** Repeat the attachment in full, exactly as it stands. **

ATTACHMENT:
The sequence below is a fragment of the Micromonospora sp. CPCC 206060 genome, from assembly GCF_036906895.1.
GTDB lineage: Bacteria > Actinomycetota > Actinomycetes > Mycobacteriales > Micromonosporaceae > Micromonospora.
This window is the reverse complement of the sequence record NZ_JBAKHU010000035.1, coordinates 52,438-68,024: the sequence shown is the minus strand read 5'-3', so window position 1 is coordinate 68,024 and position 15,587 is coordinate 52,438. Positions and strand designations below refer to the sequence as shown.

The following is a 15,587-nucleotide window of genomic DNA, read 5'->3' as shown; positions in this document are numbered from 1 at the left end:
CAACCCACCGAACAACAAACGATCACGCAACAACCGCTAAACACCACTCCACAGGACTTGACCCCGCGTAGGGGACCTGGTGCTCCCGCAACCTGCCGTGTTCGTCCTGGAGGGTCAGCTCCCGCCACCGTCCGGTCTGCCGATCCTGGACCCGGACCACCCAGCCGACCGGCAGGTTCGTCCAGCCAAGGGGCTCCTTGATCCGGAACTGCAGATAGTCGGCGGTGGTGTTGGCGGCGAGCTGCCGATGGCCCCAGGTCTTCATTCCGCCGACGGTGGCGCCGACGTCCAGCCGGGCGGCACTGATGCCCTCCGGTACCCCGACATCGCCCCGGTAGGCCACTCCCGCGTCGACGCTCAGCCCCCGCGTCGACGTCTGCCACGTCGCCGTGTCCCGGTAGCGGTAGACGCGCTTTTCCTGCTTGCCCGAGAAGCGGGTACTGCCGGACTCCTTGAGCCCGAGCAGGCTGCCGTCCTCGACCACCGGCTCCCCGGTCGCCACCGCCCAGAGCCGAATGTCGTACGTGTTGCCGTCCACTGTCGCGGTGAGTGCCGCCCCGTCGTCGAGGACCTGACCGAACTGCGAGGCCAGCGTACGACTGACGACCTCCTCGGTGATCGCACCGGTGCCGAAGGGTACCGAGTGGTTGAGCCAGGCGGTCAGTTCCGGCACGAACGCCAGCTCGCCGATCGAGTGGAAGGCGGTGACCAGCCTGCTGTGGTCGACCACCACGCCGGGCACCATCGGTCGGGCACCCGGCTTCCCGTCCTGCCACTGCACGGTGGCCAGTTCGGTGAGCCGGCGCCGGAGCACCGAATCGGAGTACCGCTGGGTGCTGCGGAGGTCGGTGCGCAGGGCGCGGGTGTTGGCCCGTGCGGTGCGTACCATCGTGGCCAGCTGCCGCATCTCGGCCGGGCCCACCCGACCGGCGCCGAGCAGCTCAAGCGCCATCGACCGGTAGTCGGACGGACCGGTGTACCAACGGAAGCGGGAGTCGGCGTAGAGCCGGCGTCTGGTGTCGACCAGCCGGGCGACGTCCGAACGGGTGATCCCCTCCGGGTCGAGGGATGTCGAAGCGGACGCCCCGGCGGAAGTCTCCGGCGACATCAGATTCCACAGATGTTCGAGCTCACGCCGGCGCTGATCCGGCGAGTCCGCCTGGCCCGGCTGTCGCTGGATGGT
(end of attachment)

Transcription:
The sequence below is a fragment of the Micromonospora sp. CPCC 206060 genome, from assembly GCF_036906895.1.
GTDB lineage: Bacteria > Actinomycetota > Actinomycetes > Mycobacteriales > Micromonosporaceae > Micromonospora.
This window is the reverse complement of the sequence record NZ_JBAKHU010000035.1, coordinates 52,438-68,024: the sequence shown is the minus strand read 5'-3', so window position 1 is coordinate 68,024 and position 15,587 is coordinate 52,438. Positions and strand designations below refer to the sequence as shown.

The following is a 15,587-nucleotide window of genomic DNA, read 5'->3' as shown; positions in this document are numbered from 1 at the left end:
CAACCCACCGAACAACAAACGATCACGCAACAACCGCTAAACACCACTCCACAGGACTTGACCCCGCGTAGGGGACCTGGTGCTCCCGCAACCTGCCGTGTTCGTCCTGGAGGGTCAGCTCCCGCCACCGTCCGGTCTGCCGATCCTGGACCCGGACCACCCAGCCGACCGGCAGGTTCGTCCAGCCAAGGGGCTCCTTGATCCGGAACTGCAGATAGTCGGCGGTGGTGTTGGCGGCGAGCTGCCGATGGCCCCAGGTCTTCATTCCGCCGACGGTGGCGCCGACGTCCAGCCGGGCGGCACTGATGCCCTCCGGTACCCCGACATCGCCCCGGTAGGCCACTCCCGCGTCGACGCTCAGCCCCCGCGTCGACGTCTGCCACGTCGCCGTGTCCCGGTAGCGGTAGACGCGCTTTTCCTGCTTGCCCGAGAAGCGGGTACTGCCGGACTCCTTGAGCCCGAGCAGGCTGCCGTCCTCGACCACCGGCTCCCCGGTCGCCACCGCCCAGAGCCGAATGTCGTACGTGTTGCCGTCCACTGTCGCGGTGAGTGCCGCCCCGTCGTCGAGGACCTGACCGAACTGCGAGGCCAGCGTACGACTGACGACCTCCTCGGTGATCGCACCGGTGCCGAAGGGTACCGAGTGGTTGAGCCAGGCGGTCAGTTCCGGCACGAACGCCAGCTCGCCGATCGAGTGGAAGGCGGTGACCAGCCTGCTGTGGTCGACCACCACGCCGGGCACCATCGGTCGGGCACCCGGCTTCCCGTCCTGCCACTGCACGGTGGCCAGTTCGGTGAGCCGGCGCCGGAGCACCGAATCGGAGTACCGCTGGGTGCTGCGGAGGTCGGTGCGCAGGGCGCGGGTGTTGGCCCGTGCGGTGCGTACCATCGTGGCCAGCTGCCGCATCTCGGCCGGGCCCACCCGACCGGCGCCGAGCAGCTCAAGCGCCATCGACCGGTAGTCGGACGGACCGGTGTACCAACGGAAGCGGGAGTCGGCGTAGAGCCGGCGTCTGGTGTCGACCAGCCGGGCGACGTCCGAACGGGTGATCCCCTCCGGGTCGAGGGATGTCGAAGCGGACGCCCCGGCGGAAGTCTCCGGCGACATCAGATTCCACAGATGTTCGAGCTCACGCCGGCGCTGATCCGGCGAGTCCGCCTGGCCCGGCTGTCGCTGGATGGT